What is Emphysema?
Emphysema is a lung disease wherein the alveoli’s function is impaired or destroyed. The alveoli are involved in the exchange of oxygen and carbon dioxide inside the lungs, and if their function is impeded, the process of exhalation will be impaired and slowed. Emphysema is one of many pulmonary diseases called COPD or chronic obstructive pulmonary disease.
In emphysema, the bronchioles and alveoli are affected. When these structures are affected, the air that a person breathes in won’t be able to exchange with the air inside the lungs. This causes over-inflation of the alveoli and result to difficulty in exhalation.
Smoking is the biggest risk factor associated with developing emphysema. Some people will have emphysema due to genetic predisposition, especially those who have deficiency in a chemical called alpha 1 – antitrypsin. This chemical is said to be important in protecting the lungs from damage by certain substances like proteases. Other risk factors are old age, pollution from the air, and heredity.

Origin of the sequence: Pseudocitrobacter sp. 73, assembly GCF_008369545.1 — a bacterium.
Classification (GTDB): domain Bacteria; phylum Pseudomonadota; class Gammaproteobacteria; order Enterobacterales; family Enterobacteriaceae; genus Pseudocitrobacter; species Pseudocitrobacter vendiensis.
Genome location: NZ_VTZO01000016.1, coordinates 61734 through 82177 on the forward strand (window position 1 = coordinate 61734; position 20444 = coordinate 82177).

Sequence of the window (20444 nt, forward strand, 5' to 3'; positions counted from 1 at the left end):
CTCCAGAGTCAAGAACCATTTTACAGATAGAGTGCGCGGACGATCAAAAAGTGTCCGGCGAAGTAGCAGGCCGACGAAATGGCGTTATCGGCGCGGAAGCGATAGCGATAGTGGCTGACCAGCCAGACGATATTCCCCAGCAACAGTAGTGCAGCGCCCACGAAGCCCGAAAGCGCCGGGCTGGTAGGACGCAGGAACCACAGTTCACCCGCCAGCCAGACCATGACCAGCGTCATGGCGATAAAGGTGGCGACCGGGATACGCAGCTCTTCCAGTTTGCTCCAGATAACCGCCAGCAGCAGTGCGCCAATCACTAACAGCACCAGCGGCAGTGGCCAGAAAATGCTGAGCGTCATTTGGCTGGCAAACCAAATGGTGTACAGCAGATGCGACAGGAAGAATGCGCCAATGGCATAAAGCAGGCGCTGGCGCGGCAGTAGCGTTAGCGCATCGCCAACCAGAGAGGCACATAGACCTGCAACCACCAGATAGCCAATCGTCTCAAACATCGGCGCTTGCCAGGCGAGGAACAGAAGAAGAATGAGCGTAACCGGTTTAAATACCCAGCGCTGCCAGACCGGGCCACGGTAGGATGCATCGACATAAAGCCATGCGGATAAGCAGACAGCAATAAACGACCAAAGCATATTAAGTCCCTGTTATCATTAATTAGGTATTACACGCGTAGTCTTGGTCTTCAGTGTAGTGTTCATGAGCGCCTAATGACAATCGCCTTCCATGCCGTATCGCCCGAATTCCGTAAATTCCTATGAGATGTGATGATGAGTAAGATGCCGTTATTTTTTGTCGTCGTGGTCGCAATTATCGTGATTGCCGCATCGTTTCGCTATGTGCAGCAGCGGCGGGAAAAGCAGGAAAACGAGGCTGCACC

Patients with emphysema will experience shortness of breath because of the impeded gas exchange in the alveoli. Some will have coughs and wheezing. And since emphysema is a progressive disease, one may be able to exercise normally in the early stages. But a decrease in exercise tolerance will be noticed as the disease slowly progresses.
Treatment will actually depend on the symptoms presented by patients. But for smokers, they are advised to stop smoking and stop further damage to the lung tissues. Others will be given bronchodilators to aid in the passage of air to and from the lungs. Some will be given steroids to combat the overall inflammation in the body. Antibiotics are also given to aid those with difficulty in breathing or shortness of breath. In the latter stages of the disease, those with emphysema require the need for supplemental oxygen.